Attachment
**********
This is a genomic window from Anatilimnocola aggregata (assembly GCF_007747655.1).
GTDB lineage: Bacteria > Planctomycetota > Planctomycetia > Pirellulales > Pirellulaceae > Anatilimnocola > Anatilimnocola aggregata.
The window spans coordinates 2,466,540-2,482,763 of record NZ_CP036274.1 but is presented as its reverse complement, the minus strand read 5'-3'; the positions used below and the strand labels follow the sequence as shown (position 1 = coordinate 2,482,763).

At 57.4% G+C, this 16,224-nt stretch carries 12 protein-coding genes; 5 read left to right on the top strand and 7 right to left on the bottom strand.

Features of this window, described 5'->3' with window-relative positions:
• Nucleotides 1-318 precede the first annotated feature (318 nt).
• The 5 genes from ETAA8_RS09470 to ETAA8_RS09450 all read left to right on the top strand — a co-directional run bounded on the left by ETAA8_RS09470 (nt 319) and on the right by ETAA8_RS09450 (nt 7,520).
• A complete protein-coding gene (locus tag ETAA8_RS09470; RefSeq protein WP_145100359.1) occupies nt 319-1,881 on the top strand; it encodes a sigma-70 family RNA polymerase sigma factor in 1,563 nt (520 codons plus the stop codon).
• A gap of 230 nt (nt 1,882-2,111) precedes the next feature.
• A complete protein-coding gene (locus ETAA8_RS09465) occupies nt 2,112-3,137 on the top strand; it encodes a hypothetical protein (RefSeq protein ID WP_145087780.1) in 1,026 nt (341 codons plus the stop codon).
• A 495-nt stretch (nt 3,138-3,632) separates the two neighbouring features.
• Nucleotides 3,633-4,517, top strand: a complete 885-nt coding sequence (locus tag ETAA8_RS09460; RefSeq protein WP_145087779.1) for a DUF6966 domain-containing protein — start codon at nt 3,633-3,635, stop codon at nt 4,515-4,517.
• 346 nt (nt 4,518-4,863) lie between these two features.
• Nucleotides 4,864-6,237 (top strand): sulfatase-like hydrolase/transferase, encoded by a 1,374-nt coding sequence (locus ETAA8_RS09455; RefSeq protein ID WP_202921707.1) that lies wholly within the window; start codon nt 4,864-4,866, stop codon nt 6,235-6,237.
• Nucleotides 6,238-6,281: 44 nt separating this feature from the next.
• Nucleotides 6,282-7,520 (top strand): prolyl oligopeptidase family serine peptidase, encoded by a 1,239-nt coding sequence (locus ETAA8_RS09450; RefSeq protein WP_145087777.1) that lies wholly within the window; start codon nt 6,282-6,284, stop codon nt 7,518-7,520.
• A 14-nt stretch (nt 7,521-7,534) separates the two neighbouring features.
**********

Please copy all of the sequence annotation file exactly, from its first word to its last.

This is a genomic window from Anatilimnocola aggregata (assembly GCF_007747655.1).
GTDB lineage: Bacteria > Planctomycetota > Planctomycetia > Pirellulales > Pirellulaceae > Anatilimnocola > Anatilimnocola aggregata.
The window spans coordinates 2,466,540-2,482,763 of record NZ_CP036274.1 but is presented as its reverse complement, the minus strand read 5'-3'; the positions used below and the strand labels follow the sequence as shown (position 1 = coordinate 2,482,763).

At 57.4% G+C, this 16,224-nt stretch carries 12 protein-coding genes; 5 read left to right on the top strand and 7 right to left on the bottom strand.

Features of this window, described 5'->3' with window-relative positions:
• Nucleotides 1-318 precede the first annotated feature (318 nt).
• The 5 genes from ETAA8_RS09470 to ETAA8_RS09450 all read left to right on the top strand — a co-directional run bounded on the left by ETAA8_RS09470 (nt 319) and on the right by ETAA8_RS09450 (nt 7,520).
• A complete protein-coding gene (locus tag ETAA8_RS09470; RefSeq protein WP_145100359.1) occupies nt 319-1,881 on the top strand; it encodes a sigma-70 family RNA polymerase sigma factor in 1,563 nt (520 codons plus the stop codon).
• A gap of 230 nt (nt 1,882-2,111) precedes the next feature.
• A complete protein-coding gene (locus ETAA8_RS09465) occupies nt 2,112-3,137 on the top strand; it encodes a hypothetical protein (RefSeq protein ID WP_145087780.1) in 1,026 nt (341 codons plus the stop codon).
• A 495-nt stretch (nt 3,138-3,632) separates the two neighbouring features.
• Nucleotides 3,633-4,517, top strand: a complete 885-nt coding sequence (locus tag ETAA8_RS09460; RefSeq protein WP_145087779.1) for a DUF6966 domain-containing protein — start codon at nt 3,633-3,635, stop codon at nt 4,515-4,517.
• 346 nt (nt 4,518-4,863) lie between these two features.
• Nucleotides 4,864-6,237 (top strand): sulfatase-like hydrolase/transferase, encoded by a 1,374-nt coding sequence (locus ETAA8_RS09455; RefSeq protein ID WP_202921707.1) that lies wholly within the window; start codon nt 4,864-4,866, stop codon nt 6,235-6,237.
• Nucleotides 6,238-6,281: 44 nt separating this feature from the next.
• Nucleotides 6,282-7,520 (top strand): prolyl oligopeptidase family serine peptidase, encoded by a 1,239-nt coding sequence (locus ETAA8_RS09450; RefSeq protein WP_145087777.1) that lies wholly within the window; start codon nt 6,282-6,284, stop codon nt 7,518-7,520.
• A 14-nt stretch (nt 7,521-7,534) separates the two neighbouring features.